Jim Cole, AP
Student loans may become harder to pay off for college dropouts, who now earn 37 percent less than those who graduate, according to an article in the Wall Street Journal.
In 2005 there were 1.8 million borrowers of student loans. Of those, 58 percent have not yet graduated, and 59 percent have already defaulted or are delinquent on their loans.
It's not that those who graduate are promised wonderful prospects. Some 1.9 million college graduates were unemployed in October, according to the Department of Labor. That's about half of young graduates.
But college graduates have a lower unemployment rate of 4.1 percent compared to those who drop out, which is 9.8 percent.
"Students who don't graduate with some sort of credential or degree, they are the ones who are having the most problems repaying," Alisa Cunningham, one of the study's authors, told the Wall Street Journal. "It doesn't even have to be a really high amount of loans. It's just that they get in trouble because they have their daily lives they have to pay for."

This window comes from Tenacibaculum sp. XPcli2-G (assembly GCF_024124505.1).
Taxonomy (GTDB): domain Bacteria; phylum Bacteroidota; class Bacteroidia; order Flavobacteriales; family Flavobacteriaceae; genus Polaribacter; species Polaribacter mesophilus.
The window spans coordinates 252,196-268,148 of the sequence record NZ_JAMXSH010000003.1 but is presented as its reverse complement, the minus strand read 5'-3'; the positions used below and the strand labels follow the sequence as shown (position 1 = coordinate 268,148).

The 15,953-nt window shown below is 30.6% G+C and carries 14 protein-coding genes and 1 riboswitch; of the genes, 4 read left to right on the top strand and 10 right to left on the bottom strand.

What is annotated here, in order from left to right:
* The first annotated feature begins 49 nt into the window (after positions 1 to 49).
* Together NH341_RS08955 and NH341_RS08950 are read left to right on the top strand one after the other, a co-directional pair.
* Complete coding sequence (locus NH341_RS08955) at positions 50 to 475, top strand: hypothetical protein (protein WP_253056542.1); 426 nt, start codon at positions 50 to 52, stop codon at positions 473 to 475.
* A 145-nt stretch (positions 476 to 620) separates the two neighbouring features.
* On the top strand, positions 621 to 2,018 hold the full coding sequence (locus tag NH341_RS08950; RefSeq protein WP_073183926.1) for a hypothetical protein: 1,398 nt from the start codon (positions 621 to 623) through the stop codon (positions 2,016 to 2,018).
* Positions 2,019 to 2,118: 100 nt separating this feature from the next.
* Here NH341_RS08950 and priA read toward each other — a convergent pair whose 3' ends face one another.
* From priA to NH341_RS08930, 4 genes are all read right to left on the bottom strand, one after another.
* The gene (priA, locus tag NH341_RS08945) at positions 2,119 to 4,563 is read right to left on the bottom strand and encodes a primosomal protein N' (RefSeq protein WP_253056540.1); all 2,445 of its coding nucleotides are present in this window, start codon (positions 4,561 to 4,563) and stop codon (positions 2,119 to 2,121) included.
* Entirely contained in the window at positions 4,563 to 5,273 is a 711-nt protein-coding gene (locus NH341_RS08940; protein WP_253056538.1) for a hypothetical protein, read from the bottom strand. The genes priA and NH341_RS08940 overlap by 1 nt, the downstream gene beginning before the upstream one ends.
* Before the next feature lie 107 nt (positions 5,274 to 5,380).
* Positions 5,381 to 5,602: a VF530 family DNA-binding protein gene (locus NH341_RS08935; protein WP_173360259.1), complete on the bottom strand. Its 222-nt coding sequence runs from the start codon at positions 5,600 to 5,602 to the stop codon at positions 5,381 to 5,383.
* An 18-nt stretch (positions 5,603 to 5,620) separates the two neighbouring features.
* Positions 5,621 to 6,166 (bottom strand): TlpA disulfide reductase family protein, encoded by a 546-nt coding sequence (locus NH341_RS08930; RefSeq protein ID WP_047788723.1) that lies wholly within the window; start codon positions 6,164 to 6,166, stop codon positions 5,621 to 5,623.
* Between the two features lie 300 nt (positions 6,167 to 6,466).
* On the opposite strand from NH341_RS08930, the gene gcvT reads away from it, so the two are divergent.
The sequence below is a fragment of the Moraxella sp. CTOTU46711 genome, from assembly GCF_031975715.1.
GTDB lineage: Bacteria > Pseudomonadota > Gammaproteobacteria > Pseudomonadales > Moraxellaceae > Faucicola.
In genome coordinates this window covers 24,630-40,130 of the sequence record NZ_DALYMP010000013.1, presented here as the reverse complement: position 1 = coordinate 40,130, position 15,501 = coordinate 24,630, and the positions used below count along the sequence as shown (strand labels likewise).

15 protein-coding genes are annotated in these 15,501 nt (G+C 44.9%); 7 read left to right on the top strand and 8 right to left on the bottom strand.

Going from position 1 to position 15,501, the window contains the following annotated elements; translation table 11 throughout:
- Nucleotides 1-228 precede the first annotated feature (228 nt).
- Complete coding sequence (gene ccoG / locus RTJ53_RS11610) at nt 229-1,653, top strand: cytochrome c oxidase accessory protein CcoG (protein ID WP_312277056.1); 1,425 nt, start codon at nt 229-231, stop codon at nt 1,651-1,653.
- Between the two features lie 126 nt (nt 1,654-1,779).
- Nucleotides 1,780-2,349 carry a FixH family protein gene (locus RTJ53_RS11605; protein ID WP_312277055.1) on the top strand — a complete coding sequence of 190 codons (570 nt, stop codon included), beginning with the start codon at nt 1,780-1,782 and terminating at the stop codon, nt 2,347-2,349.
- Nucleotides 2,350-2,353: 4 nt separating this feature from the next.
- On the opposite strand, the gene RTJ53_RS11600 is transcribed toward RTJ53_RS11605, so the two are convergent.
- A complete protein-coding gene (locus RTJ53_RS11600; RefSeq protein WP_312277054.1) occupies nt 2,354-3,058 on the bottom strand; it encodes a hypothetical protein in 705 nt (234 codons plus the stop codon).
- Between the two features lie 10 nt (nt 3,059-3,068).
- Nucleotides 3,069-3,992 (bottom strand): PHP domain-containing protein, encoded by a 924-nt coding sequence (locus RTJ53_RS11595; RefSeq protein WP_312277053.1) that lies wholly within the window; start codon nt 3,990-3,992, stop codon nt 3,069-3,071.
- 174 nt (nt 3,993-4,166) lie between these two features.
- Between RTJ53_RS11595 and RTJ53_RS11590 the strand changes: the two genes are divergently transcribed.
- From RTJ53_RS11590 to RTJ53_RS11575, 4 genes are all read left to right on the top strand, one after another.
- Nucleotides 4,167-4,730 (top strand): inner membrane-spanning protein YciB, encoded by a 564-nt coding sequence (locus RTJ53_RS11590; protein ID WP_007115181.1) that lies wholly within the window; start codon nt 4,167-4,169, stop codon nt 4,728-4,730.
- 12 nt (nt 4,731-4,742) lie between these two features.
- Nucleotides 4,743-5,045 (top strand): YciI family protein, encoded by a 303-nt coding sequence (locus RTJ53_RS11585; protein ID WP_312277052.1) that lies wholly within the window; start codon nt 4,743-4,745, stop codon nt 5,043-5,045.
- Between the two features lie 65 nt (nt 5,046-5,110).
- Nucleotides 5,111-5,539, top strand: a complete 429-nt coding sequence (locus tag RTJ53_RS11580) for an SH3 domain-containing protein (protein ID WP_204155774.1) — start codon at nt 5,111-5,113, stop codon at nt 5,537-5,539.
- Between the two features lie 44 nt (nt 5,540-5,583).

- Housing recovery slowest since World War II,...
- Another year, another small Social Security bump
- Fire exposes illegal Chinese factories in Italy
- Developer to build replica major league...
- Millennials may do career and home life...
- Federal Reserve Chair Janet Yellen says US...
- NC-based FairPoint poised for growth after...
- Dave Ramsey says: Rehabbing your house for...
- Housing recovery slowest since World... 11
- US jobless aid applications fall to... 5
- Audit cites 'inadequate oversight' in... 5
- How students are engaging textbook... 4
- Millennials may do career and home life... 3
- Another year, another small Social... 2
- HBO unleashes streaming from cable... 1
- Federal Reserve Chair Janet Yellen says... 1